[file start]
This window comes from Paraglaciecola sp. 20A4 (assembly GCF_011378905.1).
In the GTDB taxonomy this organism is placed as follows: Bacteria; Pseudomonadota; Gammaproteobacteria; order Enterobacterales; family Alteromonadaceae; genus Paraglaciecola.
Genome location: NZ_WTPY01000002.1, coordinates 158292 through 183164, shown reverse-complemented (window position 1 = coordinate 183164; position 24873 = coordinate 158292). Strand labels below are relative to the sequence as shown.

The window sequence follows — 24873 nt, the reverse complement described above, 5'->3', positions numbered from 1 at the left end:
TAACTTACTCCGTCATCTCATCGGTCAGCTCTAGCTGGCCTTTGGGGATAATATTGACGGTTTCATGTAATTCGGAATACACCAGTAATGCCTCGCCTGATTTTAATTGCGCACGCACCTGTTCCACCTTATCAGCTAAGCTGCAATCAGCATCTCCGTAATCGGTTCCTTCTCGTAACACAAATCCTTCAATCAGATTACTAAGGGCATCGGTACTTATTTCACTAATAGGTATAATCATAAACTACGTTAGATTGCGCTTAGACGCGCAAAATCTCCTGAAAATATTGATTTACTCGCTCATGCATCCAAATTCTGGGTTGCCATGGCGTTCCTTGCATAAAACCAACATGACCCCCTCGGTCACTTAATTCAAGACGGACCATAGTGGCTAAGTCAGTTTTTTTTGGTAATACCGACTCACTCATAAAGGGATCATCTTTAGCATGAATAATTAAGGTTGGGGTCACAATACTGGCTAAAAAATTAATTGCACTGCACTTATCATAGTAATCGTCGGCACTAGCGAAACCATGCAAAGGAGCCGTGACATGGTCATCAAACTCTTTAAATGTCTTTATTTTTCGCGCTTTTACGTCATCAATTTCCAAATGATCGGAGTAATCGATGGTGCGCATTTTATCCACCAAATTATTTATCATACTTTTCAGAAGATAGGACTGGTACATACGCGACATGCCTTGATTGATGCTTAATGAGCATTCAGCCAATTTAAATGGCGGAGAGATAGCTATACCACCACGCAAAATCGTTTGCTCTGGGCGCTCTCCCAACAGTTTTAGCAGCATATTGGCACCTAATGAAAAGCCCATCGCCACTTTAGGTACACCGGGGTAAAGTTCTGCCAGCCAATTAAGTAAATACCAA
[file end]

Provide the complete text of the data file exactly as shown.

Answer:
This window comes from Paraglaciecola sp. 20A4 (assembly GCF_011378905.1).
In the GTDB taxonomy this organism is placed as follows: Bacteria; Pseudomonadota; Gammaproteobacteria; order Enterobacterales; family Alteromonadaceae; genus Paraglaciecola.
Genome location: NZ_WTPY01000002.1, coordinates 158292 through 183164, shown reverse-complemented (window position 1 = coordinate 183164; position 24873 = coordinate 158292). Strand labels below are relative to the sequence as shown.

The window sequence follows — 24873 nt, the reverse complement described above, 5'->3', positions numbered from 1 at the left end:
TAACTTACTCCGTCATCTCATCGGTCAGCTCTAGCTGGCCTTTGGGGATAATATTGACGGTTTCATGTAATTCGGAATACACCAGTAATGCCTCGCCTGATTTTAATTGCGCACGCACCTGTTCCACCTTATCAGCTAAGCTGCAATCAGCATCTCCGTAATCGGTTCCTTCTCGTAACACAAATCCTTCAATCAGATTACTAAGGGCATCGGTACTTATTTCACTAATAGGTATAATCATAAACTACGTTAGATTGCGCTTAGACGCGCAAAATCTCCTGAAAATATTGATTTACTCGCTCATGCATCCAAATTCTGGGTTGCCATGGCGTTCCTTGCATAAAACCAACATGACCCCCTCGGTCACTTAATTCAAGACGGACCATAGTGGCTAAGTCAGTTTTTTTTGGTAATACCGACTCACTCATAAAGGGATCATCTTTAGCATGAATAATTAAGGTTGGGGTCACAATACTGGCTAAAAAATTAATTGCACTGCACTTATCATAGTAATCGTCGGCACTAGCGAAACCATGCAAAGGAGCCGTGACATGGTCATCAAACTCTTTAAATGTCTTTATTTTTCGCGCTTTTACGTCATCAATTTCCAAATGATCGGAGTAATCGATGGTGCGCATTTTATCCACCAAATTATTTATCATACTTTTCAGAAGATAGGACTGGTACATACGCGACATGCCTTGATTGATGCTTAATGAGCATTCAGCCAATTTAAATGGCGGAGAGATAGCTATACCACCACGCAAAATCGTTTGCTCTGGGCGCTCTCCCAACAGTTTTAGCAGCATATTGGCACCTAATGAAAAGCCCATCGCCACTTTAGGTACACCGGGGTAAAGTTCTGCCAGCCAATTAAGTAAATACCAA